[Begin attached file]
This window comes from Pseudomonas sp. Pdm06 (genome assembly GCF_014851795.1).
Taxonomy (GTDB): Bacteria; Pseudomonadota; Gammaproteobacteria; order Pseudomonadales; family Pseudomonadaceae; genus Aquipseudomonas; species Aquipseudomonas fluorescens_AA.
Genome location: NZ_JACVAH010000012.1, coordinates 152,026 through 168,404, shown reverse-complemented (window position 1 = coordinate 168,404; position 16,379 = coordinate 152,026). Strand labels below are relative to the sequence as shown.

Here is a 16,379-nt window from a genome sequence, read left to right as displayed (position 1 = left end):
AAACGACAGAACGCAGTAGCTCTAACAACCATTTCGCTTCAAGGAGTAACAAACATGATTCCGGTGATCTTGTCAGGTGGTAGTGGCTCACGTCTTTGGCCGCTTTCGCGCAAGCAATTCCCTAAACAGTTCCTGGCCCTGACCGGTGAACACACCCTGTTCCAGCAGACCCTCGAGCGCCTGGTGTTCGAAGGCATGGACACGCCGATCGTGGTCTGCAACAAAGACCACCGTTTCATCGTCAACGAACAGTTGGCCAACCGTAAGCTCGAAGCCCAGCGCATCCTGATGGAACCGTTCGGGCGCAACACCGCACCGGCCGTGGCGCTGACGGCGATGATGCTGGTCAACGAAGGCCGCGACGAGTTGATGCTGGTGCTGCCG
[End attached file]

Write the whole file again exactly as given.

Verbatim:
This window comes from Pseudomonas sp. Pdm06 (genome assembly GCF_014851795.1).
Taxonomy (GTDB): Bacteria; Pseudomonadota; Gammaproteobacteria; order Pseudomonadales; family Pseudomonadaceae; genus Aquipseudomonas; species Aquipseudomonas fluorescens_AA.
Genome location: NZ_JACVAH010000012.1, coordinates 152,026 through 168,404, shown reverse-complemented (window position 1 = coordinate 168,404; position 16,379 = coordinate 152,026). Strand labels below are relative to the sequence as shown.

Here is a 16,379-nt window from a genome sequence, read left to right as displayed (position 1 = left end):
AAACGACAGAACGCAGTAGCTCTAACAACCATTTCGCTTCAAGGAGTAACAAACATGATTCCGGTGATCTTGTCAGGTGGTAGTGGCTCACGTCTTTGGCCGCTTTCGCGCAAGCAATTCCCTAAACAGTTCCTGGCCCTGACCGGTGAACACACCCTGTTCCAGCAGACCCTCGAGCGCCTGGTGTTCGAAGGCATGGACACGCCGATCGTGGTCTGCAACAAAGACCACCGTTTCATCGTCAACGAACAGTTGGCCAACCGTAAGCTCGAAGCCCAGCGCATCCTGATGGAACCGTTCGGGCGCAACACCGCACCGGCCGTGGCGCTGACGGCGATGATGCTGGTCAACGAAGGCCGCGACGAGTTGATGCTGGTGCTGCCG